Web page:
A recent article by Mark Glaser for the online magazine MediaShift (part of the PBS site) looks at the demise of Reuters, CNN, and Wired in Second Life. And despite the about-face reactions of the ex-staffers who left the SL bureaus, Glaser paints a positive picture of reportage about Second Life.
Glaser also comments of the nature of business within Second Life.
"One thing that has survived the hype is the virtual economy of Second Life and other online worlds and gaming environments, where people sell virtual goods with game-based money that can be converted to real money. BusinessWeek's Robert Hof believes that's a story that has staying power.
"'The notion of virtual economies is already becoming a solid business model for many game companies, and even social networks like Facebook -- by some accounts up to $2 billion in revenues -- so that seems like a trend that has some legs, and it's one you can credit Second Life with proving as much as anyone,' Hof said. 'And of course, the idea of user-generated content is huge today on a number of fronts, though Second Life is just one example of that.'"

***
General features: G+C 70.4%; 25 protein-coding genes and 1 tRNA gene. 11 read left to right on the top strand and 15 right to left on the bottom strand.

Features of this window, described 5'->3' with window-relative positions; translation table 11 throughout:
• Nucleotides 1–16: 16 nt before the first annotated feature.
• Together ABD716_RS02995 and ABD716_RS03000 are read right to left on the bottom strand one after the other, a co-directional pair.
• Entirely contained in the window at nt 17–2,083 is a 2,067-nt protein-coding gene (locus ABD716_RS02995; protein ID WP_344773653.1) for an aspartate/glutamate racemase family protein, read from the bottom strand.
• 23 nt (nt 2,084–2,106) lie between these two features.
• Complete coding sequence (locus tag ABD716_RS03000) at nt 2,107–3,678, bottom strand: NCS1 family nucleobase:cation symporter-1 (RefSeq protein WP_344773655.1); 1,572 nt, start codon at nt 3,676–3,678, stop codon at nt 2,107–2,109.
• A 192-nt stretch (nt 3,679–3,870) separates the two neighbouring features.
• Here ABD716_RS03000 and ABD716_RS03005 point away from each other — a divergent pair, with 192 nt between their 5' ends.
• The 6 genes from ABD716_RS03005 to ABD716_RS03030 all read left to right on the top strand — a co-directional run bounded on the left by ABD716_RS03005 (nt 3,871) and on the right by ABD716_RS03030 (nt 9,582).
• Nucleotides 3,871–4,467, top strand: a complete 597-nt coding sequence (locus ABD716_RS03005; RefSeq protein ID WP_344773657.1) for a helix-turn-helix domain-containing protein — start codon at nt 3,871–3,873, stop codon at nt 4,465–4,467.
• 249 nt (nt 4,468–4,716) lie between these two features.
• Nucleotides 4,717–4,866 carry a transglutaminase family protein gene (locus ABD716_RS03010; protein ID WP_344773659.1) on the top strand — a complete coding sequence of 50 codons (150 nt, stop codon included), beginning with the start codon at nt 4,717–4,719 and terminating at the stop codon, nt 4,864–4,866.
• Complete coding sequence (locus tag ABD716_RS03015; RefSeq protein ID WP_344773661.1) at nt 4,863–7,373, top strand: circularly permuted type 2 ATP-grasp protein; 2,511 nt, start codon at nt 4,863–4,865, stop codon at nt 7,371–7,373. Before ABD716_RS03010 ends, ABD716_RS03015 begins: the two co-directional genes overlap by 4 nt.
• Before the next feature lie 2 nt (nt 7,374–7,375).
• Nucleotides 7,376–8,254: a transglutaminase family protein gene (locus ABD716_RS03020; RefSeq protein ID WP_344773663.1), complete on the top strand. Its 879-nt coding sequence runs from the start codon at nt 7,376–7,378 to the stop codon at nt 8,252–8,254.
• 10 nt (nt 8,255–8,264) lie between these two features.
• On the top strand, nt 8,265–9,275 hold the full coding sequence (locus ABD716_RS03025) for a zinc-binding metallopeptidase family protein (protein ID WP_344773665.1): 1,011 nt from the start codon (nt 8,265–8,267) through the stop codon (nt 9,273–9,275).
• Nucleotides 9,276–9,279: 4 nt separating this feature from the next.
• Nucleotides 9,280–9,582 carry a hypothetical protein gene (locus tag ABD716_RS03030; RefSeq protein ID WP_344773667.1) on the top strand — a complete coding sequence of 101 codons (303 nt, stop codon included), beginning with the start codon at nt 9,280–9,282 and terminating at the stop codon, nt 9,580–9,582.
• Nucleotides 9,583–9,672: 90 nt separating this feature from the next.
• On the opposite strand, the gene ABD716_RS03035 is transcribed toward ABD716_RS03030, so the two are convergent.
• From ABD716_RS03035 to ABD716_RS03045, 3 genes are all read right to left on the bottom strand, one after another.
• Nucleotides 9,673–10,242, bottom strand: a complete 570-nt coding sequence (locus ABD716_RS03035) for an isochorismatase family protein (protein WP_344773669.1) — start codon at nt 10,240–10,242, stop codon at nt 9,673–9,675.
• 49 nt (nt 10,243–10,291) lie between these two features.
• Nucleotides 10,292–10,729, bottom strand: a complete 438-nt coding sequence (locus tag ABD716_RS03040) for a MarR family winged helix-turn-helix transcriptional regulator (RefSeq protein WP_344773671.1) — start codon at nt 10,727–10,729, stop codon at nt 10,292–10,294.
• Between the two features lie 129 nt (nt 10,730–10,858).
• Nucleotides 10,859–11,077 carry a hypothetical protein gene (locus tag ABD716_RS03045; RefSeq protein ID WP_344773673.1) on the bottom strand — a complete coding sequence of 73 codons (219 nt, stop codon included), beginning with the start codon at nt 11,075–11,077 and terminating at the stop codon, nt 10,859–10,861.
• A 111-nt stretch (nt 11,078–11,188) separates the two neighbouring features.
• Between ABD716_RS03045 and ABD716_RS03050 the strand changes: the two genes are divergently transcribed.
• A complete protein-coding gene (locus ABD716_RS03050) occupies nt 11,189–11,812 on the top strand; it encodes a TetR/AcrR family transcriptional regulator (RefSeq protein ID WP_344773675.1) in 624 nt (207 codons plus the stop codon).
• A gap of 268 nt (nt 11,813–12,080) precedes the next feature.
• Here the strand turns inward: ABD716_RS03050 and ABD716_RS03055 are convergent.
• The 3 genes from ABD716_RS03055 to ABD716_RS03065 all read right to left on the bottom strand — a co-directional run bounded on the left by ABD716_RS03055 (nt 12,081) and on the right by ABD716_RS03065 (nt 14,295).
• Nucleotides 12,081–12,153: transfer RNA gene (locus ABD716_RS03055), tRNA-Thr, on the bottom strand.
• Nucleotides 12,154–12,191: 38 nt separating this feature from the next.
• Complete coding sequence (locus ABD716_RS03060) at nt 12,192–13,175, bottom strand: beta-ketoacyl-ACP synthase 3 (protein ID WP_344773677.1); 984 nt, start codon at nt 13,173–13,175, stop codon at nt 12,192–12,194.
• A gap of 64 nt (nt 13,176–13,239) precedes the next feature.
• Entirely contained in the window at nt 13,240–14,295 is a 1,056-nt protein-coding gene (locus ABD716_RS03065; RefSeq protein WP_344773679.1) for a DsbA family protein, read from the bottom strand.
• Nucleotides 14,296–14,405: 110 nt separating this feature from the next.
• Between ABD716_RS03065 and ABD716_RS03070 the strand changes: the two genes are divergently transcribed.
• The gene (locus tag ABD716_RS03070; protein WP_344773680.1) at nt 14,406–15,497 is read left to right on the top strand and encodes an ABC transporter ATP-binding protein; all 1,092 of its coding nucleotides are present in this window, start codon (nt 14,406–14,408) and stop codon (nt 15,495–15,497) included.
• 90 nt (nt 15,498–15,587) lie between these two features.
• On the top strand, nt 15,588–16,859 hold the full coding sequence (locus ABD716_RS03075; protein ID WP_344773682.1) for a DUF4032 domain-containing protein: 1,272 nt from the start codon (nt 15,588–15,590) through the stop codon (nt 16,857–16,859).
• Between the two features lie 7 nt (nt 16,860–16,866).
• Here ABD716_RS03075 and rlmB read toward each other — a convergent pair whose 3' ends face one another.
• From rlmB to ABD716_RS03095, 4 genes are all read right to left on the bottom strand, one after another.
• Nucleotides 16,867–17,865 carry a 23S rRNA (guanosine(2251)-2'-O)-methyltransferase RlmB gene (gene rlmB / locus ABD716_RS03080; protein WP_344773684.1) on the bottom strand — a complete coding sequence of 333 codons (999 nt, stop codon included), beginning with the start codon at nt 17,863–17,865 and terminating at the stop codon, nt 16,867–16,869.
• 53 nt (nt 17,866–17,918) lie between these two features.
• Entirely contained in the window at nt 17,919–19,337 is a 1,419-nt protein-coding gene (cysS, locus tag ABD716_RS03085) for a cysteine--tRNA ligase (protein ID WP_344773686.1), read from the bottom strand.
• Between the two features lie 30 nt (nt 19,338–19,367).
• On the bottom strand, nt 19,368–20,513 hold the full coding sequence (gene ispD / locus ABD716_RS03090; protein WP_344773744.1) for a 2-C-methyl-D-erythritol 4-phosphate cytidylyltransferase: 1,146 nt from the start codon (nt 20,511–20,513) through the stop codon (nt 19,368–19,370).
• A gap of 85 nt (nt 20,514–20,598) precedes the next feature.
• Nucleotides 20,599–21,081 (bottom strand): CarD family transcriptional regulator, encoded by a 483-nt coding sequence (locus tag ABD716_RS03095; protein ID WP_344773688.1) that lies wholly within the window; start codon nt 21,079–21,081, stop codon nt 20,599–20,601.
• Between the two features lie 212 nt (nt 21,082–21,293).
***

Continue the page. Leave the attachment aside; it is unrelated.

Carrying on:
Lawrence Mullen, a journalism professor at the University of Nevava, Las Vegas, is quoted as saying "There are a number of virtual magazines in SL - they come and go - but there are many new projects always starting. And maybe it's good that the large media corporations aren't getting into SL - thus giving others a chance to redefine what journalism is or should be."
This notion of SL journalism being redefined in SL is interesting. Interesting enough for me to have already buzzed of an email to Mullen to do an interview for SLentrepreneur.
It's a great article; I wished I'd written it ;)